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Finding opportunity in loss

A lay-off can be a blessing in disguise if you use the opportunity to do something new or different. Here are some options that are bound to raise your professional stock.

Kamya Jaiswal | Print Edition: April 2, 2009

So you’ve lost your job. If you are nodding in acquiescence, you are probably taking pills to get over insomnia and stress, panicking over how to pay the next EMI, wringing your hands at the mass of bills piled high and checking your inbox every minute for good news. It doesn’t help that everyone treats you as if ‘handle with care’ is emblazoned all over you.

Nishun Sharma, 33
Nishun Sharma, 33
 
Last profile
Manager, support, in an IT company
Lost job
In October 2008
Rebound strategy
Started an education consultancy
"I looked for a job for some time, but realised that I could be in this situation again after 10-15 years. Then the idea to start a business hit me and I roped in one of my friends to launch this venture."

What you need to do is snap out of it. Despite the gloom, there are opportunities for those who refuse to mope over one closed door. All you have to do is grab them.

Easier said than done, you may counter. What are the possibilities for those laid off unceremoniously? Quite a few, actually. Even finding a job is not difficult if you need the money desperately. According to the latest Manpower Employment Outlook, about 25% of the companies are still hiring.

But that’s not the point. This is probably the best time to try something new. Or to give in to those locked-up desires that the monotony of a job had nearly buried. We have listed out a few options that are being successfully tried out by people who have been retrenched. The list is only inspirational. You can do something entirely different— as long as you do it.

Bring out the entrepreneur

Nothing showcases your entrepreneurial ability better than a start-up. If the slowdown is holding you back, take inspiration from what Saurabh Srivastava, chairman of the Indian Venture Capitalist Association, has to say: “Starting a venture is not easy during recession, but there is an upside. There are fewer start-ups, so competition for money, clients and people is limited. You can rope in talent at a lower cost and negotiate cheaper deals with advertisers and infrastructure providers.”

Nishun Sharma proves this. In October 2008, he lost his job as a manager in an IT company. “I was unwilling to compromise on my salary or designation. So the job hunt was tedious,” he says. Sharma roped in a friend and launched a consultancy firm that helps students aspiring to study abroad and people who plan to settle overseas. “I reached the break-even point within the first two months and am looking to expand my business,” says Sharma, whose initial investment was Rs 50,000.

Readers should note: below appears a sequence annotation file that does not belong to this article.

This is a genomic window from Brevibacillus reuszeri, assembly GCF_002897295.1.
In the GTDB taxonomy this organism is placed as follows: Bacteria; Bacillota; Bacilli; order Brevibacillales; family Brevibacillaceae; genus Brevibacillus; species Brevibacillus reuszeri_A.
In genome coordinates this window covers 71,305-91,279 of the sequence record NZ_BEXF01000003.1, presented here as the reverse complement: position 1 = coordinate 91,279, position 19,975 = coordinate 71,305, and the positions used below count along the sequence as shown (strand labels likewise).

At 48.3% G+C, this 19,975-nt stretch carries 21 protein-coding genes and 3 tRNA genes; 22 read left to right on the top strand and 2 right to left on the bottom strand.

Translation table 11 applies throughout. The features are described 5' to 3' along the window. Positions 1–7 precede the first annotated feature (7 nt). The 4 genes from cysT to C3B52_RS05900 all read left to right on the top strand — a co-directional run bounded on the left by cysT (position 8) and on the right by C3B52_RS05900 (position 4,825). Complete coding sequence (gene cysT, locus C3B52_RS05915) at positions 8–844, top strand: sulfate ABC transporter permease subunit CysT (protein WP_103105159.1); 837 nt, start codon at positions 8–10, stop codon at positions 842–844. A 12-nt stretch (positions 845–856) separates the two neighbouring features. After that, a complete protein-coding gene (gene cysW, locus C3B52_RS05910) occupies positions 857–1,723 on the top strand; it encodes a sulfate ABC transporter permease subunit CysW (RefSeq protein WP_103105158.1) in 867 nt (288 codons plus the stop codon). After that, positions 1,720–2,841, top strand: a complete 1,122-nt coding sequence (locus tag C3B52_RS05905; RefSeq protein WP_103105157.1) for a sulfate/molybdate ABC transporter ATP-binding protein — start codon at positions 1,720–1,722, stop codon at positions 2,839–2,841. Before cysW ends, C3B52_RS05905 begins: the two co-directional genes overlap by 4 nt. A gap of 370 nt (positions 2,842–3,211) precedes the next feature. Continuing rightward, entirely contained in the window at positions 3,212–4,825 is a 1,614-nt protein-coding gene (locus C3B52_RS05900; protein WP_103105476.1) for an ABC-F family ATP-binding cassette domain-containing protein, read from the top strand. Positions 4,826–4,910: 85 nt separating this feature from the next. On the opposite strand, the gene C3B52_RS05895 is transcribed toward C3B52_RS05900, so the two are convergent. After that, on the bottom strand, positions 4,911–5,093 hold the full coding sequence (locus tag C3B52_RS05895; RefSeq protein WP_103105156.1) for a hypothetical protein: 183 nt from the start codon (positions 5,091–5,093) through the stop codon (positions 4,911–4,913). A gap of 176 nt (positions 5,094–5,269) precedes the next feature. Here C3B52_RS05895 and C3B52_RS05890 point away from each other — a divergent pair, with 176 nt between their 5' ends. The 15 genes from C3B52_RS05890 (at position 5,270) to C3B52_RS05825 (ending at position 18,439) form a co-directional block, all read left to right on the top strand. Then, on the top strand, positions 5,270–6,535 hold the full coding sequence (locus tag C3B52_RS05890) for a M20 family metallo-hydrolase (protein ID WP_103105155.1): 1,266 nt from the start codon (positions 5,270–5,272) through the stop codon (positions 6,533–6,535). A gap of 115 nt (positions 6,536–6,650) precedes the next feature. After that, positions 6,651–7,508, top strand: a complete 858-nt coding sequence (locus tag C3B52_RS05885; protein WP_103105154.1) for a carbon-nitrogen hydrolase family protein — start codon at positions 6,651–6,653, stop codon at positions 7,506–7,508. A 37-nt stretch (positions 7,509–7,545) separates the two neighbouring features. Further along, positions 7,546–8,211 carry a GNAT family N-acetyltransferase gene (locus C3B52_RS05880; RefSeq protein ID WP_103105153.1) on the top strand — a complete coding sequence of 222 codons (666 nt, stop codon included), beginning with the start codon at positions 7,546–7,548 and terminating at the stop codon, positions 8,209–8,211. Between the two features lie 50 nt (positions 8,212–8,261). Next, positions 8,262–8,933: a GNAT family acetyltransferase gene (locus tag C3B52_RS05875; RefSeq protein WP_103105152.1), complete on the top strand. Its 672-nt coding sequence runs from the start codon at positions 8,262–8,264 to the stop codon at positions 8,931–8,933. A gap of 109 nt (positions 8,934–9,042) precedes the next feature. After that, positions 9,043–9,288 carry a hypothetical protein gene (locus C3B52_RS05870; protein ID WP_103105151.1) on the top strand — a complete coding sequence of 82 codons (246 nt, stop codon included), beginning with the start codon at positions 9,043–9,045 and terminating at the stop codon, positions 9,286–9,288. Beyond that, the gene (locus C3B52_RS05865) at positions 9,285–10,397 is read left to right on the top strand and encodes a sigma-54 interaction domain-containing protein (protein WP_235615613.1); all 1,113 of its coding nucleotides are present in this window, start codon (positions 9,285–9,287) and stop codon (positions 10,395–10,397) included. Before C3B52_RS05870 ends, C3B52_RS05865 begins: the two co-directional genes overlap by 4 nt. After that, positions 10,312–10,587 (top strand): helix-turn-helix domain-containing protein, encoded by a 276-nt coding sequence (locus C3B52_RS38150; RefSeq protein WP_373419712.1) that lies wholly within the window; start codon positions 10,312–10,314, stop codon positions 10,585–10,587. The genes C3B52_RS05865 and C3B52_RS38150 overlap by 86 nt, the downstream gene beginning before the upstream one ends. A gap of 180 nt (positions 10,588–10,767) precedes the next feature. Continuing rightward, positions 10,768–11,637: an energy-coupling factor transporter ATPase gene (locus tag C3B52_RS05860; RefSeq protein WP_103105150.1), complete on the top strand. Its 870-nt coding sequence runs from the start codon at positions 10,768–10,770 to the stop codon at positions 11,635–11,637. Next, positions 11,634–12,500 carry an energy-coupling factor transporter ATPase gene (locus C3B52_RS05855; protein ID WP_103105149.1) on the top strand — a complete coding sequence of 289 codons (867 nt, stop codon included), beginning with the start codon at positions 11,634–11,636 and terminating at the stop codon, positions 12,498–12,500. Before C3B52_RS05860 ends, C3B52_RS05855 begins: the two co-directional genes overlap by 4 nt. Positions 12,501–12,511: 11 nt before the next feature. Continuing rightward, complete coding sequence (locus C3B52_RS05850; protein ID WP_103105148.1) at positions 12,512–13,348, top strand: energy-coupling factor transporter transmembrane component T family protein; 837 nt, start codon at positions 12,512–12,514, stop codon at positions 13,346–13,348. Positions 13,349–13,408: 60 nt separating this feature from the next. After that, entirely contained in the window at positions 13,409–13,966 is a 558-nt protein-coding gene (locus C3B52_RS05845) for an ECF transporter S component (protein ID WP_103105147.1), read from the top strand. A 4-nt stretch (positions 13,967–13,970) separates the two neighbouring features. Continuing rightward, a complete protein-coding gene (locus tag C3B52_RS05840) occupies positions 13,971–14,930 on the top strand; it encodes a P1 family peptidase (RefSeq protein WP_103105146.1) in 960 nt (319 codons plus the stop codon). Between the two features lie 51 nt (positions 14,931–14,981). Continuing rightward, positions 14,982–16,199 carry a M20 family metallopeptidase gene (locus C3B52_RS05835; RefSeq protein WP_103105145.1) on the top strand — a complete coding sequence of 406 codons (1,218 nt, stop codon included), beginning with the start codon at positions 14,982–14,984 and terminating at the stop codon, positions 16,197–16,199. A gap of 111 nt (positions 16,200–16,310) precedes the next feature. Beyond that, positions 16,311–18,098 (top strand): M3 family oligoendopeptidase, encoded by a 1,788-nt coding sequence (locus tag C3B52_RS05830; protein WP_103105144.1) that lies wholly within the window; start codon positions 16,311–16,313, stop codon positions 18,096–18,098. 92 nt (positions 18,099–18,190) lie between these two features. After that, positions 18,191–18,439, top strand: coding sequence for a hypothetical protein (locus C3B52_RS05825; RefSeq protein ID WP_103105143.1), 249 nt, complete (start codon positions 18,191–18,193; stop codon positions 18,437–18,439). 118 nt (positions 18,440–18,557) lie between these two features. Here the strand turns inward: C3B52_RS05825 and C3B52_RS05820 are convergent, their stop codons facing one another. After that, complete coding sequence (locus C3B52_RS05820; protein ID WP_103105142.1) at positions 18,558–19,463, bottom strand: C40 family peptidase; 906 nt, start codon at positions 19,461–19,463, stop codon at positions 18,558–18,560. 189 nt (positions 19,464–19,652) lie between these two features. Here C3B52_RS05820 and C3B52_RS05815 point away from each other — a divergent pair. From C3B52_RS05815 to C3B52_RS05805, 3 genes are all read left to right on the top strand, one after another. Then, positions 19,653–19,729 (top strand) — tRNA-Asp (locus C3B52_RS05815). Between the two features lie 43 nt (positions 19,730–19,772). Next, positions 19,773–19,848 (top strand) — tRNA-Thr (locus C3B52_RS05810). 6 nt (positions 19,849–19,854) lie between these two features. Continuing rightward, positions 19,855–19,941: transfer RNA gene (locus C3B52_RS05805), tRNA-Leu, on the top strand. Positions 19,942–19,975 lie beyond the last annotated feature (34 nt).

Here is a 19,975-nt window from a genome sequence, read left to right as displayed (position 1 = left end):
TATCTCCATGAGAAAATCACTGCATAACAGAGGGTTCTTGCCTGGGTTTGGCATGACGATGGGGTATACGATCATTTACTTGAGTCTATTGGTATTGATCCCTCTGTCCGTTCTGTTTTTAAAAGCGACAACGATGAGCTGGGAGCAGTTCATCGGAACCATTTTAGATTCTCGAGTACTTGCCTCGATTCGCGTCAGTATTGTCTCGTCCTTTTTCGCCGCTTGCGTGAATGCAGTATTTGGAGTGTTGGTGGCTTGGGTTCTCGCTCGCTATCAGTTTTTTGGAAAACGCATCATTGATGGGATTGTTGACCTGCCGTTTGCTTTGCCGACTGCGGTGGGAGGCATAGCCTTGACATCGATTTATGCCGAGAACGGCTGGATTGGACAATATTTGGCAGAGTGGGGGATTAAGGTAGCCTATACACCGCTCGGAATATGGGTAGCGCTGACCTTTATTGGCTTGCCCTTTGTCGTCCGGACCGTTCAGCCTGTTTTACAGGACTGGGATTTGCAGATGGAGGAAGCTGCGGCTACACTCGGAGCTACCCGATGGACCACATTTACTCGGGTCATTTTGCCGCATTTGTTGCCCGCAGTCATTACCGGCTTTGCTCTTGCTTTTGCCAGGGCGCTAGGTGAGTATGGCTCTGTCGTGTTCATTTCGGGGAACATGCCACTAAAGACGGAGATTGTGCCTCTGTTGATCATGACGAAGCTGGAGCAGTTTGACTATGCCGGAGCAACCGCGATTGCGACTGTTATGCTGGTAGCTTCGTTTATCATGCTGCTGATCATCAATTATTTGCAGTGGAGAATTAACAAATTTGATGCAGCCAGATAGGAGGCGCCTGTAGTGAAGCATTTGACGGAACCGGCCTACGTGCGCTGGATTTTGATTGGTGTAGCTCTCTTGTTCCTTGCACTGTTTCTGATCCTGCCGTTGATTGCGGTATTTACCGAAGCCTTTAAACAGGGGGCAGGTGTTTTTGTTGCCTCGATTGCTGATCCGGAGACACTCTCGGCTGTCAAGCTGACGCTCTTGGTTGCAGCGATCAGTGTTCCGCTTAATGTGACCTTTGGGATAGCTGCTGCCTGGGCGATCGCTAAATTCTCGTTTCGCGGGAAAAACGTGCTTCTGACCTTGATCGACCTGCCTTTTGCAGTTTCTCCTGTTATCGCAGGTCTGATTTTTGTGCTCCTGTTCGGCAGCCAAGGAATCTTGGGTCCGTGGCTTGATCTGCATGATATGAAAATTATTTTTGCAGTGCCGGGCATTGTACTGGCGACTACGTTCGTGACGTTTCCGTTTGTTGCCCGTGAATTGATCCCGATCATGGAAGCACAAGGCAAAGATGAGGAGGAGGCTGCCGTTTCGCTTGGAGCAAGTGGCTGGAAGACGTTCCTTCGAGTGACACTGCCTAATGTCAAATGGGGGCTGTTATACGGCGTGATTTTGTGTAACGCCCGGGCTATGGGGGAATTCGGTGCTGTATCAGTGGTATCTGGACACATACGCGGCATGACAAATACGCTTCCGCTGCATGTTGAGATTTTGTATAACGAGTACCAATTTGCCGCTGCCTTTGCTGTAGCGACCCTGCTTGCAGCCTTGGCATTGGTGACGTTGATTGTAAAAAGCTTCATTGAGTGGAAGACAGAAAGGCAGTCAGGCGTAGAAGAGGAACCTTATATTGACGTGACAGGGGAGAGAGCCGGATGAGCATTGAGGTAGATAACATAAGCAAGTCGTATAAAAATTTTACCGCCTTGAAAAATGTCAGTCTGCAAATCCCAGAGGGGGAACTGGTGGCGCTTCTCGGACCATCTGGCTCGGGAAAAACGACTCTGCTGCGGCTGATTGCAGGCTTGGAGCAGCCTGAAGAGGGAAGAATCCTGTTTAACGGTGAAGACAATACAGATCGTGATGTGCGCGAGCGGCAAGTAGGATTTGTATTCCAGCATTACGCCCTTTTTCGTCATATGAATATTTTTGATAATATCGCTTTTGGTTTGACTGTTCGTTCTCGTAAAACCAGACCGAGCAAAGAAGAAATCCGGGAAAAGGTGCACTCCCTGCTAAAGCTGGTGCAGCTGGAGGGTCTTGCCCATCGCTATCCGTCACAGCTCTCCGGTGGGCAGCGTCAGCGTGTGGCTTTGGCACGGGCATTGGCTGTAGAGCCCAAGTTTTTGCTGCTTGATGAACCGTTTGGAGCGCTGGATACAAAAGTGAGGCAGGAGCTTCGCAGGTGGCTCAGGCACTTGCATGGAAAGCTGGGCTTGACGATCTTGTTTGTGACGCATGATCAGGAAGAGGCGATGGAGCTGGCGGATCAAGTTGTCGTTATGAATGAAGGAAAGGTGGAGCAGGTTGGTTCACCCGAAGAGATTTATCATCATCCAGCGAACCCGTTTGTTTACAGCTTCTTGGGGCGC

In fact, entrepreneurship is a time-tested back-up during a crisis. Take Paramjeet Chauhan, 32, who was asked to quit a few weeks ago. In fact, he has suffered this fate twice. In 2003, he got his first pink slip. Chauhan hunted for a job, then decided to set up a business that dealt with land acquisition for telecom firms. Later, he let his younger brother manage the business and took a job with an SEZ. After he was fired the second time, he joined the firm that he had launched.

If you have the entrepreneurial spirit, Mohit Goyal and Alok Mittal, co-founders of the Indian Angel Network, suggest that the time is ripe to start businesses that reduce the cost of products and services, address local markets, or are linked to areas such as legal outsourcing, security, mobile value-added services, education and healthcare.

Gear up for a choppy ride
Slowdown is a good time for startups, but brings a unique set of problems. Here are some tips to overcome the hiccups:
Watch your capital like a hawk: External funding is hard to come by. So, streamline cash flows and get the maximum out of every rupee.
Hunt for talent: The best brains can be hired at a significantly low price when bigger companies fire people.

MAKE YOUR BUSINESS MODEL
Flexible:
Be open to change, from the nature of your clients to the kind of projects you want to handle to get work during the slowdown.
Have a micro focus: Find out about the impact of the slowdown on the industry that you are working in. Check how bigger companies are faring and how they are innovating to keep afloat.

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